Do I Really Need a Cannabis Focused CPA/CFO?

by Brian S. Whalen, CPA January 28, 2019
Estimated Reading Time: 4 minutes


The problem is, many excellent CPAs, attorneys and consultants who don’t specialize in cannabis may unintentionally give you the wrong advice, as conventional wisdom becomes counterintuitive in the realm of § 280E.  Your general practitioner attorney may end up selecting the wrong business entity for your situation and inadvertently stick your spouse with half of your cannabis tax liability.  You may pay more than your fair share in taxes because your CPA doesn’t know how to properly identify and allocate your cannabis expenses under the rules for inventories.  You may miss out on opportunities that a professional dedicated to cannabis accounting and finance might unearth for you.  A cannabis focus and an extensive network of industry veterans to refer to can be indispensable (no pun intended).

We know you would rather concentrate your efforts on growing, producing, marketing, branding and selling the best THC/ CBD products on earth, but it is worthwhile to understand how proper accounting can keep hard earned cash in your pockets come tax time.

As it is written, § 280E means you get zero tax deductions; however, you can effectively “write off” your Cost of Goods Sold (COGS).  Your capital investment in the cannabis products that you are selling cannot be taxed thanks to the good old Constitution of the United States of America, but Congress is not so merciful when it comes to allowing deductions for income tax purposes (they have the power to tax income).  Think of the price that you pay for the cannabis products you resell or the price you pay to manufacture and/ or prepare your products for sale as COGS.  This is nearly the entire grow or extraction operation, and at the dispensary, this is the cost of acquiring the cannabis products and may include the overhead and activities associated with storing, packaging, and making products ready for sale.

You may pay more than your fair share in taxes because your CPA doesn’t know how to properly identify and allocate your cannabis expenses…

“Trafficking” = § 280E.  Trafficking is when you sell your freshly trimmed and tested flower to retailers, or when your Budtender sells the weed to your patient/ client.  You cannot deduct (“deduct” is interchangeable with “tax write-off”) the salary for that Budtender when they are doing the trafficking, but you may be able to deduct a portion of the salary for the employee in the back room of your vertically aligned grow/ dispensary who is breaking down the pounds into eighths and repackaging them in those cool tuna cans with space-monkeys on them.  Now think about the supervisor of both the space-monkey can man and the Budtender.  Assuming this supervisor has no other duties, half of his/ her salary, benefits, etc. would be § 280E and non-deductible, and the other half could be deductible with proper cost accounting as he/she is supervising the tin can man whose duty is to make the goods ready for sale (COGS).  50%/ 50% – simple right?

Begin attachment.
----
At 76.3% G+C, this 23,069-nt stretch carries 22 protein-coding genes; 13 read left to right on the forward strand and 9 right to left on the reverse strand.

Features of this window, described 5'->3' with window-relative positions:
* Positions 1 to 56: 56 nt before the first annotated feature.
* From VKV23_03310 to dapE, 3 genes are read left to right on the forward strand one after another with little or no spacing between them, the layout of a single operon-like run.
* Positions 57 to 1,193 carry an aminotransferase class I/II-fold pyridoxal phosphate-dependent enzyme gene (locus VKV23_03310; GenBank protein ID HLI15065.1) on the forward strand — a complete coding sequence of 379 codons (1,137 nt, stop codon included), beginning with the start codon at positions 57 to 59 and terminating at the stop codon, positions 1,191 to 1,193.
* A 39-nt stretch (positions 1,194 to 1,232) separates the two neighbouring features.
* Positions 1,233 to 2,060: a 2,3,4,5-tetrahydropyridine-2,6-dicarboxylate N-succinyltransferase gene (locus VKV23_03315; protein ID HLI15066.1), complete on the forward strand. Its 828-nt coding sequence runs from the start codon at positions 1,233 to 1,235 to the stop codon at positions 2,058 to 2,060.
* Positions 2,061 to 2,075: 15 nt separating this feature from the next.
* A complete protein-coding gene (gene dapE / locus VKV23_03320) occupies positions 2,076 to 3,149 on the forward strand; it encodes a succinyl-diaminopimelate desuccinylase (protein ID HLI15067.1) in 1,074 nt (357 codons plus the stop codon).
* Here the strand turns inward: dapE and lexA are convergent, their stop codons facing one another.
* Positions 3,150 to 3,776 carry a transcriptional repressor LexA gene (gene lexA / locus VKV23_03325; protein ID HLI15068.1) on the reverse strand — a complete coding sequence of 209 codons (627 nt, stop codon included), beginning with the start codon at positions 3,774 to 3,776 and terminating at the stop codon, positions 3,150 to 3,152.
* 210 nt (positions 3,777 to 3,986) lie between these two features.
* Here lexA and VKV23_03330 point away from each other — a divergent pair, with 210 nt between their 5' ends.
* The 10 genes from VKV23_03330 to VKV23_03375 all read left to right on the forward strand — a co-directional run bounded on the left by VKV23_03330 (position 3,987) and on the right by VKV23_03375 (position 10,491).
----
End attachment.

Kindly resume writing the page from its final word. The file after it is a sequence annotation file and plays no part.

RELATED:  § 280E Sidestepped by § 471(c)?

Hold on a second, what if the space-can-man is paid $15 per hour and the Budtender $12?  Would you be happy with 50%/ 50% allocated to § 280E/ COGS?  Maybe not.  You might use salary as the measure, in which case you could allocate 5/9 (calculated: $15/ ($15 + $12) of the supervisor’s salary to COGS and 4/9 (calculated: $12/ ($15 + $12) to § 280E trafficking activities.  Using reasonable and consistent methodologies for allocations in accordance with the IRS’s rules gives us a bit of control over how we make allocations to COGS.  You must also be able to justify the allocations with documentation, i.e., time-sheets, job descriptions, standard operating procedures, pay-stubs, etc.

Now picture the IRS Auditor doing a walk-through of your facility with you and your representative (you’ll want audit representation in the form of a CPA/ tax attorney).  The Budtender and space-monkey can dude are both in jeans and a tee-shirt and are bouncing between the dispensing room and back room while doing their separate duties. This probably won’t fly.  Perception is reality, and both may be trafficking in the eyes of the auditor.  Now, envision a Budtender at the point-of-sale location with a lime-green golf shirt that has “Budtender” embroidered on it, and in the back-room, out of sight from patrons, a dude in a lab coat and hair net who is stuffing Wedding Cake (a potent strain of cannabis) into tuna cans.  Now you have your COGS room, your COGS employee repackaging product, and your tax write-offs.  That back-room employee is effectively a tax write-off when he is performing this function.  The supervisor’s salary allocated to that employee also reduces your tax burden.  The 25% of the rent and utilities for that 250 square feet of your 1,000 square foot dispensary (250/1000 = 25%) is also a deduction, and so on.

We are now only scratching the surface regarding the considerations that go into planning a tax strategy for your cannabusiness.  It directly impacts your bottom line.  In the scenario we just glossed over, your supervisor’s $90,000 salary could be a $50,000 reduction in taxable income or none at all.  If you’re a C Corporation, which has a flat 21% federal tax rate in 2019, that is a $10,500 difference in federal taxes alone.  Your $15 an hour lab coat guy should be a write-off too.  You get the picture.

We strongly suggest hiring cannabis-focused attorneys and CPAs to handle your financial matters. If you followed along with the above scenario, you can see the value in doing so.  If not, you really need help!

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